Each player progresses through their turns in this manner until a certain number of World Events have been triggered, at which point the game ends and the player who has gained the most Misery points from completing plot cards, as well as a few extra points from leftover resources and lackeys, wins!

All Coffee is now Decaffeinated!

What was largely left out of the rules overview for Overlords of Infamy was the rich and infectious humor found throughout. Upon opening the box, I was unsure of where the game would establish itself, but one quick glance across the plots, events, and the 9 unique overlords made it clear how the designers wanted you to feel. It’s hard to keep a straight face or take even the worst act of espionage to heart when periodically your friends will read aloud from their completed plot cards:

“I have deputized a full force of Grammar Police!”

“I have hypnotized subjects to randomly confuse homophones!”

“I have mind controlled a nearby Yeti tribe to do my bidding!”

Or even better, when your best exploitation trips space 10 on the World Event Track and the people of the Kingdom of Good respond with:

“A happy, sunny Summer!”


The clear tongue-in-cheek nature of Overlords is what best helps the gameplay stand out and also softens the constant barrage of player interference. Being regularly thwarted and accosted by your opponents is made much easier knowing that you get to play as Waffles, the most evil Corgi in all the land. Art direction should also be commended here, as the final illustrations of the individual overlords and board tiles add a dark whimsy that help to better characterize the world.

oof_instagramUnfortunately, in the case of Overlords, my love for the theme and humor is somewhat betrayed by a much less endearing gameplay experience. In isolation, I enjoy many of the pieces that the game is composed of. The inclusion of asymmetric Overlords is great and the idea that specific beneficial actions push you toward the World Events, and the end game, is a concept that I really enjoy. Where things fall flat for me is in the foundation of the game, the land exploitation and resource harvesting. Setting aside the espionage actions for a moment, your turn largely boils down to placing lackeys and gathering the resources on your plot card, then recalling your lackeys so they can be placed again. This isn’t inherently bad and as a mechanism it is perfectly functional; the issue I take is with its ability to engage the player. I’ve found the game to be largely devoid of interesting decision points. Each turn, I know what I need, so I place my lackeys there. If I don’t have the resource, I draw some tiles to find it, or I build toward an opponent so I can steal it. Completed plot actions, individual player powers, and espionage actions do add some spice to an otherwise bland package, but I fear it’s not enough to make the game memorable.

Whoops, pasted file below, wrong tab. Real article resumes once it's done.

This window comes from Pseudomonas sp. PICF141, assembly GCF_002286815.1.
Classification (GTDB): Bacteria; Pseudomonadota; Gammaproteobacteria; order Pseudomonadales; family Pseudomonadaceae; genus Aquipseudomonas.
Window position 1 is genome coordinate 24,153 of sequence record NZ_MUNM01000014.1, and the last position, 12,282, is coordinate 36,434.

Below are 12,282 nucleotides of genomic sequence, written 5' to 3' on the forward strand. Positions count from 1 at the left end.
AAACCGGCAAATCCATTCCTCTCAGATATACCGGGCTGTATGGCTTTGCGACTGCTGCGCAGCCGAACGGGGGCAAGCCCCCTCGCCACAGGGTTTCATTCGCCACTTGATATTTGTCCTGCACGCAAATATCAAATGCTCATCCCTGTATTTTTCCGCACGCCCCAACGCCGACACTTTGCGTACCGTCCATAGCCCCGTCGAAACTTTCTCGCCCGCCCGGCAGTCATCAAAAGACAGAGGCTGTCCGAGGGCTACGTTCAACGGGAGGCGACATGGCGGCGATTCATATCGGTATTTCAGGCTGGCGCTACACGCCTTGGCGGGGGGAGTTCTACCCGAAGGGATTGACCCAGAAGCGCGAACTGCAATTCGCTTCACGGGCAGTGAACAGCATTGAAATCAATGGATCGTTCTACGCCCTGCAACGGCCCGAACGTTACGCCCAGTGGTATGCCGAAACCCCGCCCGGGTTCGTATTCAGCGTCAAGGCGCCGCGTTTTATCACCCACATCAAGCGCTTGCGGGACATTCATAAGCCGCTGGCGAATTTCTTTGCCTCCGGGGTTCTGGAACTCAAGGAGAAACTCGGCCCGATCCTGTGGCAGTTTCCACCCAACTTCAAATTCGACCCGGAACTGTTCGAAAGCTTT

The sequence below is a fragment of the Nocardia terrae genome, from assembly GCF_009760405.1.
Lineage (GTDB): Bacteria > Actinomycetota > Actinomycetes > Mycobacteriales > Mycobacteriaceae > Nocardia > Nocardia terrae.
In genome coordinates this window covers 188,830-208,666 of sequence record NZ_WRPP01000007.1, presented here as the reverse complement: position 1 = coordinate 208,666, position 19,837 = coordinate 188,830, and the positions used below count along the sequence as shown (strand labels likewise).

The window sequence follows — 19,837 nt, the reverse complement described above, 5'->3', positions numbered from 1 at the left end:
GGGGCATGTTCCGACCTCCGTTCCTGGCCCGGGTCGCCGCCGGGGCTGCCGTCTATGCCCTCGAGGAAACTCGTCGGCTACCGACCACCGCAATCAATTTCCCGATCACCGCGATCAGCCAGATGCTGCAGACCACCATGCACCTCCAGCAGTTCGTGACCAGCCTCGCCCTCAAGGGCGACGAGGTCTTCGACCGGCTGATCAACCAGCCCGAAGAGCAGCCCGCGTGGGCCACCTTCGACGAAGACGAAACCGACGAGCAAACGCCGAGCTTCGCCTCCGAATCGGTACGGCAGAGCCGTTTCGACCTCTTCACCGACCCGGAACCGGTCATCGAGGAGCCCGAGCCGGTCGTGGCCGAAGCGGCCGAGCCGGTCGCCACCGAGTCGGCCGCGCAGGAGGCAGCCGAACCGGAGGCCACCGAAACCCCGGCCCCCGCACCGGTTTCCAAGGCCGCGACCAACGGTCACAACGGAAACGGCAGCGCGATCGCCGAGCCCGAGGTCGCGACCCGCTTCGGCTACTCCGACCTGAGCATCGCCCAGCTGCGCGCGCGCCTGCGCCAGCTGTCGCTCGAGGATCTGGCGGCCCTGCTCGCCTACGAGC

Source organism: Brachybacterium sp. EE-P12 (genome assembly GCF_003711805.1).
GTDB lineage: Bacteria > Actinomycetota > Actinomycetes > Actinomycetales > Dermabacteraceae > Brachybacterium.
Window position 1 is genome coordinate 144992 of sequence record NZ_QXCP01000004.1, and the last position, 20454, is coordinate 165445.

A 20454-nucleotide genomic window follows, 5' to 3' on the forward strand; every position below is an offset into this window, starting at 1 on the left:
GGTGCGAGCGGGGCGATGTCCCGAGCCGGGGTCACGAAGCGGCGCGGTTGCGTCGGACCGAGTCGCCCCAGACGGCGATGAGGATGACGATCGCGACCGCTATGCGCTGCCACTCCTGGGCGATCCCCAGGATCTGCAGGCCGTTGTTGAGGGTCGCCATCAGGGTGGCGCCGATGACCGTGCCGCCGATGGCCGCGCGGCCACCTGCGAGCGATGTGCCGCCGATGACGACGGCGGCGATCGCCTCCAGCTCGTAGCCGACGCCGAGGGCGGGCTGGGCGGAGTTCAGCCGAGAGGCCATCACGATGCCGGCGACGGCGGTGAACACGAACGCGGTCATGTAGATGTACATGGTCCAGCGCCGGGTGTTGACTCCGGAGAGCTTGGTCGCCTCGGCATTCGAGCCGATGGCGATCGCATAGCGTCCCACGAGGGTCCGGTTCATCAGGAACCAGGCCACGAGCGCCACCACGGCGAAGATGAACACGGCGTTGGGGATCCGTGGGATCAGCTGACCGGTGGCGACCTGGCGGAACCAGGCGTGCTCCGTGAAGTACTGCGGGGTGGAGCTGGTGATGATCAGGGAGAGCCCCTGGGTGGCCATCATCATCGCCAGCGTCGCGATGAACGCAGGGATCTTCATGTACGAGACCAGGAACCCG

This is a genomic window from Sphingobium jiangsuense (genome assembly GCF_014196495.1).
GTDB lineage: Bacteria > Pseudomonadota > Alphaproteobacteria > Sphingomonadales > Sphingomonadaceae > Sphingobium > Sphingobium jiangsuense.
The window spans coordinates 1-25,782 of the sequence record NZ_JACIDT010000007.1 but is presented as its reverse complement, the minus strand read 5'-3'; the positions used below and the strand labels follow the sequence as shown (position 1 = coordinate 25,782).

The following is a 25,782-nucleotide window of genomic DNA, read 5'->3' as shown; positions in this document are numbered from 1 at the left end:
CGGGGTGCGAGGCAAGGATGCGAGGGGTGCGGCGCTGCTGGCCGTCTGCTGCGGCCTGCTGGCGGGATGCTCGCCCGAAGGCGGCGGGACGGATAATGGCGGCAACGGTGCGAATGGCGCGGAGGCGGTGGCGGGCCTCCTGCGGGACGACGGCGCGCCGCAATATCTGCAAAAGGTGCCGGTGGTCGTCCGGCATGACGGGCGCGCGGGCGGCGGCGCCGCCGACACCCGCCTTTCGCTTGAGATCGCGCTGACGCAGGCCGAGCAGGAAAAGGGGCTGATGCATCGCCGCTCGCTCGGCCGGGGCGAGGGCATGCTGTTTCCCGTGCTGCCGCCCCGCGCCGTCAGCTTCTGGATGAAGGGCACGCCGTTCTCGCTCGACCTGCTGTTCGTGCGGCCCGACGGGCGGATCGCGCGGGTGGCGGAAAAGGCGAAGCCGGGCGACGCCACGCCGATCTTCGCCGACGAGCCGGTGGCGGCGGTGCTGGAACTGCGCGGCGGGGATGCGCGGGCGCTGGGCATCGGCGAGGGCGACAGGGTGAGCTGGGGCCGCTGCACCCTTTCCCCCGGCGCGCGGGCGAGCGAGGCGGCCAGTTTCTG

Overall, while there are bits and pieces in Overlords of Infamy that I think really shine – the World Event Track, the Adventuring Hero, the flavor, and the rulebook (it’s a well-written and detailed rules set)—it seems like the concept and writing direction that are so spot on were not carried through to the gameplay design. For myself, as an experienced gamer with regular exposure to all aspects of the hobby, I just don’t see enough innovation in Overlords of Infamy to be won over.

League Rulings

Smee’s Two Pence

On the surface, Overlords of Infamy hits all of the right notes, colorful characters, the classic theme of ‘Good’ versus misguided ‘Evil’, and a touch of weird fantasy with the availability of ‘sparktech’ and the various nefarious plots that are up for grabs. On the other hand, there seems to be an odd conflict where the game wants you to laugh at it, and yet take it seriously at the same time. I think if Overlords had gone full-on towards the whimsy side of things, it may well have made for a more enjoyable game. While the espionage actions and the meddling Adventurer effectively portray the squabbling between petty ‘Overlords’, as is, there’s really no *meat* to the game play. You either have the resources available to complete your plot, or you don’t. Either your affinity matches your selected plot, or it doesn’t. If so, great! If not, well, enjoy your damp socks while your opponents are off turning everything to lava.


The League of Nonsensical Gamers would like to thank Obscure Reference Games for providing us with a prototype copy of Overlords of Infamy for this preview. We were not compensated for this preview.

Overlords of Infamy is currently funding over on Kickstarter. Head on over to the campaign page to purchase your own copy.

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CONTENT MANAGER/PODCAST HOST : Perpetual consumer of all things board, card and game. Lover of dice, card sleeves, and fancy meeples. Jack-of-all-games, Master of none.